Agreena ApS and the Royal Danish Embassy in Bucharest organized, on Tuesday, January 17th, at the Embassy headquarters, the event “Regenerative Agriculture for Economic Development”. The conversation centered on how sustainable agriculture practices help the climate and benefit farmers economically.
Mihaela Monica Vasile, Market Lead Agreena Romania, moderated the event. Among the invited speakers were Simon Haldrup – Co-founder & CEO of Agreena, Uffe Balslev – Ambassador Extraordinary and Plenipotentiary E.S., Cristiana Lucia Constantinescu – Director of the Program Coordination Directorate – AFIR, Valeriu Tabără – Academician and President of the Academy of Agricultural and Forestry Sciences, and Aurel Badiu – Prof. Univ. Dr. Eng and vice-president of Academy of Agricultural and Forestry Sciences, together with Anca Mihaela Isac- Chief Economist at Frizon Group and Alexandru Haită, CEO of Alvalex farm.
”Agriculture is the only industry that can generate carbon emissions while having the ability to store carbon in the soil. At the same time, it can store it in the soil, making it the industry that has the potential to prevent climate change and create an entirely new source of revenue for farmers. In recent years, the EU has started to develop the legislative part of the carbon market and to find solutions for farmers and the environment”, said Mihaela Monica Vasile, Market Lead Agreena Romania.
The new Common Agricultural Policy, which started on 1 January 2023, is designed to shape the transition to a sustainable, resilient, and modern European agricultural sector. Agriculture in our country benefits from the financial support of over 15 billion euros through the National Strategic Plan, valid for the next four years. A part of these funds will be intended for regenerative agriculture, pointed out Cristiana Lucia Constantinescu, Director of the Program Coordination Department within AFIR.
“We have three new eco-schemes, two dedicated to environmental practices. One focuses on arable land practices and the other aims at practicing smallholder agriculture. We have tried to offer farmers new possibilities that can contribute to achieving the goals of sustainable agriculture in the long term. Farmers must apply this technology on an area of at least 50% of the cultivated area, and here we are talking about farms with more than 10 hectares. Another specific condition of this eco-scheme is the diversification of crops from arable land or the planting of at least two trees per year per farm“, added Cristiana Lucia Constantinescu.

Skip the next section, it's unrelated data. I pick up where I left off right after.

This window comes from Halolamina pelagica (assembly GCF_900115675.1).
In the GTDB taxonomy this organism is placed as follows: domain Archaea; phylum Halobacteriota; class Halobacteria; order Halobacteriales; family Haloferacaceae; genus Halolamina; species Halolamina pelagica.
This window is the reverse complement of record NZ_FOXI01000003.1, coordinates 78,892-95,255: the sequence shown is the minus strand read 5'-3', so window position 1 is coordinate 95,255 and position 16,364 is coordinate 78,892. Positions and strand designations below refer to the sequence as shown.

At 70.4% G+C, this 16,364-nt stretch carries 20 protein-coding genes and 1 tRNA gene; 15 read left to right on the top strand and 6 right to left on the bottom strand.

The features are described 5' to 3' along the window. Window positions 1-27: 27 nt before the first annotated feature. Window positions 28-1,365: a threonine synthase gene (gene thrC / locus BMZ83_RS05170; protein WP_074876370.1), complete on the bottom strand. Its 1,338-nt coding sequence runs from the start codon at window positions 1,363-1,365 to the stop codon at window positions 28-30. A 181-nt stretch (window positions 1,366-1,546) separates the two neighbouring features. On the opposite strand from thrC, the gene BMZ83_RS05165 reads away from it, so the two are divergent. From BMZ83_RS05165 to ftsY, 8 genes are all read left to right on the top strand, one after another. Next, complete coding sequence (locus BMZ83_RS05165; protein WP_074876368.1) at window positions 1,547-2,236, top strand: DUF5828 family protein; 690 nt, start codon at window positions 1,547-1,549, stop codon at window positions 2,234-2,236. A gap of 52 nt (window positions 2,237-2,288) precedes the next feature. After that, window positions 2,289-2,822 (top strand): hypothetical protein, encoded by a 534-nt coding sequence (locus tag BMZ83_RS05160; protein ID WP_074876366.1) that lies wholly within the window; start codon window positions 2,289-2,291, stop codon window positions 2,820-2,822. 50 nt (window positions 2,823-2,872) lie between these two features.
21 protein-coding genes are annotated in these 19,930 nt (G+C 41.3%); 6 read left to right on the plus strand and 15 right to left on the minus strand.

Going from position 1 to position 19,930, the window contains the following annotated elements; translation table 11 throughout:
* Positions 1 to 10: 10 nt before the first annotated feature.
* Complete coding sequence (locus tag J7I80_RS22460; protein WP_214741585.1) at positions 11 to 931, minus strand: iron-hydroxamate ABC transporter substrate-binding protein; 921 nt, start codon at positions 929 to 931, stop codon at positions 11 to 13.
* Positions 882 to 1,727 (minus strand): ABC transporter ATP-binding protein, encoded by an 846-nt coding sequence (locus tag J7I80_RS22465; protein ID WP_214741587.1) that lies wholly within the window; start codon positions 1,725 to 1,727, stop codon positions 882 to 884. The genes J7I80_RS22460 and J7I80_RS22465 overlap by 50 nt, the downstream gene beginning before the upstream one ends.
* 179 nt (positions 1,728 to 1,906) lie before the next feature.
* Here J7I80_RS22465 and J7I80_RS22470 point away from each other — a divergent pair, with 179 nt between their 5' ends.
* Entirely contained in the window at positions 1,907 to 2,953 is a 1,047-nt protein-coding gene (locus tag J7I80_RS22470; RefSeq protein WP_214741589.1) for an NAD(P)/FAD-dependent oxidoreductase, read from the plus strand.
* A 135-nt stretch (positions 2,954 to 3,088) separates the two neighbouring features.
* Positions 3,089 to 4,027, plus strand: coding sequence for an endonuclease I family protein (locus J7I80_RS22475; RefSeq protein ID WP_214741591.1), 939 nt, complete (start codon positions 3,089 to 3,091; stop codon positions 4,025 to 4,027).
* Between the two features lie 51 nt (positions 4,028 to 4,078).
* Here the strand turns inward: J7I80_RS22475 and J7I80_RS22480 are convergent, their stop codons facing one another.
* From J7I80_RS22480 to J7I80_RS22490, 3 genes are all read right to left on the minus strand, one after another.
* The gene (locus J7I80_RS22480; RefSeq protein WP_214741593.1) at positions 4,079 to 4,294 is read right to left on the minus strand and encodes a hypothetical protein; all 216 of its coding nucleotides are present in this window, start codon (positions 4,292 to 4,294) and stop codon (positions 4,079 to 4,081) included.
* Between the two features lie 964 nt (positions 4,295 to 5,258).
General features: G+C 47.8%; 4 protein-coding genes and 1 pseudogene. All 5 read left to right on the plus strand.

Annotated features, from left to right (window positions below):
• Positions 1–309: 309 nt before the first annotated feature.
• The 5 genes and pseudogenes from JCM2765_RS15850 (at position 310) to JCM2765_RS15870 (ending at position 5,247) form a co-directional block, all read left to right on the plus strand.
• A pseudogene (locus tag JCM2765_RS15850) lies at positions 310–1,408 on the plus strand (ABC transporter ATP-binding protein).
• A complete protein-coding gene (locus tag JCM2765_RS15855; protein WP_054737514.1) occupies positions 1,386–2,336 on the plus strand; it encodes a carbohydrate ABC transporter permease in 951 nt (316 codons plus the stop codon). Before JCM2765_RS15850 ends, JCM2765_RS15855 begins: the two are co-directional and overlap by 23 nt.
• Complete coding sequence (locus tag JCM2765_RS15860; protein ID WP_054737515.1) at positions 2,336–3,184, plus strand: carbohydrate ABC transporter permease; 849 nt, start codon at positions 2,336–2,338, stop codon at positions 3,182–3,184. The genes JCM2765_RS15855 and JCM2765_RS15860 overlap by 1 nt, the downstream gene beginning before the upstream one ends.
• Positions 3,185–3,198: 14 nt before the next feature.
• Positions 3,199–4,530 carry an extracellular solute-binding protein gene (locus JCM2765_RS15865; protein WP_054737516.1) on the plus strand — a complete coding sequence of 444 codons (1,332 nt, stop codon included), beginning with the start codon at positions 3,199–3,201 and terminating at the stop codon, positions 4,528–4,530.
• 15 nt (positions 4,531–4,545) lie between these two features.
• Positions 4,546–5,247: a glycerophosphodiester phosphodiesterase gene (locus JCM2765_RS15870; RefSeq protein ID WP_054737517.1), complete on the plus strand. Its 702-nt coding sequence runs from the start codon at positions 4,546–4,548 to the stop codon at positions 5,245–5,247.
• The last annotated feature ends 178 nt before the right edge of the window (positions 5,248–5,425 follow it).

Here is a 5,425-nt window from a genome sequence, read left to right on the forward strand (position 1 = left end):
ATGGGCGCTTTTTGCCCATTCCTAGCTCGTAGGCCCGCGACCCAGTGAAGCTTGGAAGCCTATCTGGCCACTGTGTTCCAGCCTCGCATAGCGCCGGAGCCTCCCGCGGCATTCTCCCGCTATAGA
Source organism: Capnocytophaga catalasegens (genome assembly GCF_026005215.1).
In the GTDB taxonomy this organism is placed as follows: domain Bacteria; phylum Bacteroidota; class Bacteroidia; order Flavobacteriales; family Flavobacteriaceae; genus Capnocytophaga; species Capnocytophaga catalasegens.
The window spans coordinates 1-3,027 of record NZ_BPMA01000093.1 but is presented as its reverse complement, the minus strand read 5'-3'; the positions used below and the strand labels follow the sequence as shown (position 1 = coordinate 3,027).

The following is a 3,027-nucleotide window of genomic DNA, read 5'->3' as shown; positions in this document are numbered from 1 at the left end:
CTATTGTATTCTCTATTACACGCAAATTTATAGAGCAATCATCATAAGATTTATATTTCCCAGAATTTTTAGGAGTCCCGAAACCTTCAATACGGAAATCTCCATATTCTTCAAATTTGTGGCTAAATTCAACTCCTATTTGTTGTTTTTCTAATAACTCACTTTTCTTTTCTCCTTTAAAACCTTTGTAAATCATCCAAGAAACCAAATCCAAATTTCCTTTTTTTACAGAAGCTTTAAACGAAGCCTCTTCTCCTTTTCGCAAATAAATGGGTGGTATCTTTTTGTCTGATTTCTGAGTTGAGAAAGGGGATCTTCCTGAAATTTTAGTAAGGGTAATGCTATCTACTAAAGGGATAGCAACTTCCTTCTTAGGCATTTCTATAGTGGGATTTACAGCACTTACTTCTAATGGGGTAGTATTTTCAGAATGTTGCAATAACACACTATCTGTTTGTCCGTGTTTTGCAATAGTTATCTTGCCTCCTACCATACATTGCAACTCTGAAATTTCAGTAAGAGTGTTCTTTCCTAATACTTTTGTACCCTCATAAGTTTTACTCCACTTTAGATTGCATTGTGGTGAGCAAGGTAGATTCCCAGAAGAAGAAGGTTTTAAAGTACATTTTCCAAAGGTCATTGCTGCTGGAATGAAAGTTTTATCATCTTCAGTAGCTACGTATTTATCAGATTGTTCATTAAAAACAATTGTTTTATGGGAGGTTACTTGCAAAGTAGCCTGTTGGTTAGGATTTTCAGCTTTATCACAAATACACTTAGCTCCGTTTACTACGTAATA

Another solution for farmers who want to maintain profitability on the farm and balance the losses caused by the challenging economic context and climate changes is soil carbon certification systems, such as AgreenaCarbon.
“Farmers are the heroes of climate change. Ambition and will are needed on their part, but also economic support. One-third of the global land is arable land. However, there are some challenges to making the big step from traditional agriculture to regenerative. Farmers need financial support and access to the latest scientific research and standards. We have a tremendous opportunity ahead of us – to transition agriculture to meet the demand for food supplies for a growing population while impacting the climate through regenerative agriculture“, said Simon Haldrup, Co-Founder & CEO of Agreena, at the event.
The AgreenaCarbon platform helps farmers cover the costs of transitioning to regenerative practices. The opinion of one of the participating farmers, Alexandru Haită – SC Alvalex SRL, Călinești, Teleorman county, mentioned that the transition to sustainable agricultural practices could be a solution to adapt to climate change.
“I started studying regenerative agriculture back in 2009. In 2018 we had the opportunity to implement a transition plan from classic to conservative agriculture on the type of soil on the farm. Our farm location has difficult terrain, 40% clay, and excess moisture. Farmers must adapt to climate change, so we must take advantage of the economic opportunities. Shortly, when the EU reaches the area where we will approach that CO2 per total industry, carbon certificates will have a much greater weight“, explained Alexandru Haită.
AgreenaCarbon uses a mixed-methodology approach that is highly applicable to smaller-scale farmers. It couples five years of ground-truth data with an IPCC-aligned GHG farm model developed by top-tier universities overlaid with soil and climatic data inputs.
“We know that farmers are also entrepreneurs. They are the ones who decide what fields enter the program and what practices they adopt. That is precisely why we offer them flexibility in decision-making to make the transition at their own pace. Finally, we give farmers control over the certificates: they can keep them for their use – they can sell them, or they can use the Agreena network to sell them for them“, said Simon Haldrup, CEO and co-founder of the certification company soil carbon, Agreena.
Agreena aims to scale its activity in Romania, where it manages 10% of the total hectares managed at the European level, and to support Romanian farmers in transitioning to regenerative agriculture to reduce interventions at the soil level.